How many people actually have an advance directive – a living will? Many patients don’t think about it until they become ill. Sometimes, they never get around to expressing their wishes. And the default assumption is often that aggressive care should be offered.
I recently attended a conference which discussed using videos to teach patients what their decisions mean. There, Dr. Angelo Volendes discussed his research on end of life discussions with cancer patients.
Fifty patients with malignant glioma were randomly divided into two groups. One group was given description of care options at end of life verbally. The other group saw a video after the same verbal narrative.
The video depicted three levels of care: aggressive care- CPR / ventilation; basic care (hospitalization but no CPR); comfort care (symptom relief).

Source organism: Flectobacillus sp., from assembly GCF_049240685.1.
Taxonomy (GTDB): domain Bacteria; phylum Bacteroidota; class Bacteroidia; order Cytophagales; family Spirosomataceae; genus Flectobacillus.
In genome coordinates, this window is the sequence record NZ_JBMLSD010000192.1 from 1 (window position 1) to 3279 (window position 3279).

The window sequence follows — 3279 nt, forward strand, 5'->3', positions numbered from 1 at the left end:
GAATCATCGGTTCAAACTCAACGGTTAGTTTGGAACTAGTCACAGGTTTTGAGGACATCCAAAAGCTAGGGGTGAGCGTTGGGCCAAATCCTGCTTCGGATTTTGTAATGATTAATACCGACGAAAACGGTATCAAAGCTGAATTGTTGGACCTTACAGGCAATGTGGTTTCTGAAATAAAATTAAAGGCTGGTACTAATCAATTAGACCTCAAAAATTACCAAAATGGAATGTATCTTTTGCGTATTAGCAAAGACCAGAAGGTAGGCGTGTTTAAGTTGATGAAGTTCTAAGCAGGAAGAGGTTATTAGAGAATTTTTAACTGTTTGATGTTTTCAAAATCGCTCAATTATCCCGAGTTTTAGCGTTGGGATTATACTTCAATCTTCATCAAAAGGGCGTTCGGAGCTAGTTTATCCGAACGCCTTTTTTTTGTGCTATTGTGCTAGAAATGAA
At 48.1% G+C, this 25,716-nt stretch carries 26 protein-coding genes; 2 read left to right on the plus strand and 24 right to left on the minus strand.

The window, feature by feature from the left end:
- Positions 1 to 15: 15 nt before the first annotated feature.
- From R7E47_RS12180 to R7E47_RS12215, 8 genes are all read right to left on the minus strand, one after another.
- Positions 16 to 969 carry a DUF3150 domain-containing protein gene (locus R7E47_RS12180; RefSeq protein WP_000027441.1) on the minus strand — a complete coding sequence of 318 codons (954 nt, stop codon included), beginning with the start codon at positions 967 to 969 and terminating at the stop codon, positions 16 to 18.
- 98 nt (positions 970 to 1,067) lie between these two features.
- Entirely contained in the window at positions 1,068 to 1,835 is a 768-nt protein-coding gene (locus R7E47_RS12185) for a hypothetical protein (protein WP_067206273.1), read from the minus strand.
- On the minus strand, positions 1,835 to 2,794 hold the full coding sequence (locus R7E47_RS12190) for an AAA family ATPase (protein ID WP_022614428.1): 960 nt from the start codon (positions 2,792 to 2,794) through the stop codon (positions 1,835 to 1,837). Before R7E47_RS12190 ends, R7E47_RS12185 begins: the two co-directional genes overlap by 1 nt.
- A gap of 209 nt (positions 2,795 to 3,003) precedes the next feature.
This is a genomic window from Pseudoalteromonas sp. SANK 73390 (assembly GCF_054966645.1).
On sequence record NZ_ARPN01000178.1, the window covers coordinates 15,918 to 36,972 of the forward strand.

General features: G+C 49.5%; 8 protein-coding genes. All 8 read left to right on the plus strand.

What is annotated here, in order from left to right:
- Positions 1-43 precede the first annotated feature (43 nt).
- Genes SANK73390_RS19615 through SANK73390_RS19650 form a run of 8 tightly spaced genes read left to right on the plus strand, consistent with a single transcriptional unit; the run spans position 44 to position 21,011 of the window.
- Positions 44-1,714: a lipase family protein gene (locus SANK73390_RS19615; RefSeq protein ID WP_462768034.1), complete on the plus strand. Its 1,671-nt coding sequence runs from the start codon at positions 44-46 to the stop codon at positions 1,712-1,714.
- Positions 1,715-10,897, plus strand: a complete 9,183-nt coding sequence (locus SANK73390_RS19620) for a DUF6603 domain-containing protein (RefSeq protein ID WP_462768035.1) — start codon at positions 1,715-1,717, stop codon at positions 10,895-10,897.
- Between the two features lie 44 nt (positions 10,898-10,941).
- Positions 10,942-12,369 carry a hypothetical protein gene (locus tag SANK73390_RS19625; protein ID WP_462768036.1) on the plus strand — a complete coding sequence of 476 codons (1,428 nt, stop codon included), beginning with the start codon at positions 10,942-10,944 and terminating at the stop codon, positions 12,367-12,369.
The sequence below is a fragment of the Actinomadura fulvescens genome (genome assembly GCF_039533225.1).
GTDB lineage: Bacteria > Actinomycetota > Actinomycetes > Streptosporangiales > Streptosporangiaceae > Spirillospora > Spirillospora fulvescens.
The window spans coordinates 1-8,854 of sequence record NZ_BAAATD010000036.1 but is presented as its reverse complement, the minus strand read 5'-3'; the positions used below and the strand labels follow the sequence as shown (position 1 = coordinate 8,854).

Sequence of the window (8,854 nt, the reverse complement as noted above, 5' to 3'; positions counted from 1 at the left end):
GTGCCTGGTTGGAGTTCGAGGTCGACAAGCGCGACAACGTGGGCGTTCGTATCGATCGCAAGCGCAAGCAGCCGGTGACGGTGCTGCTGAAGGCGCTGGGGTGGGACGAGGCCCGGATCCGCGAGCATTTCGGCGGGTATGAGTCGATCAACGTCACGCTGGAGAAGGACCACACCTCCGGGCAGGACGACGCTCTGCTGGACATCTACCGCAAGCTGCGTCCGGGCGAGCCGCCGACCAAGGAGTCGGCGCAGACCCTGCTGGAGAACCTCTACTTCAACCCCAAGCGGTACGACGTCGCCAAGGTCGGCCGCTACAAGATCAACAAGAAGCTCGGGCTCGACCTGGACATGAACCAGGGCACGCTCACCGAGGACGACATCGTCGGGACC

Relying only on verbal narrative: 26% preferred aggressive care; 52% preferred basic care; and 22% preferred comfort care.
Supplemented by video: 0% preferred aggressive care; 4% preferred basic care; and 91% preferred comfort care. The rest were uncertain.
83% said they were comfortable with the video presentation.
In other words, watching the video significantly altered patients’ choices.
Using video to make informed decisions makes sense. If one has never been in an ICU or intubated, it would be very difficult to viscerally understand what that means.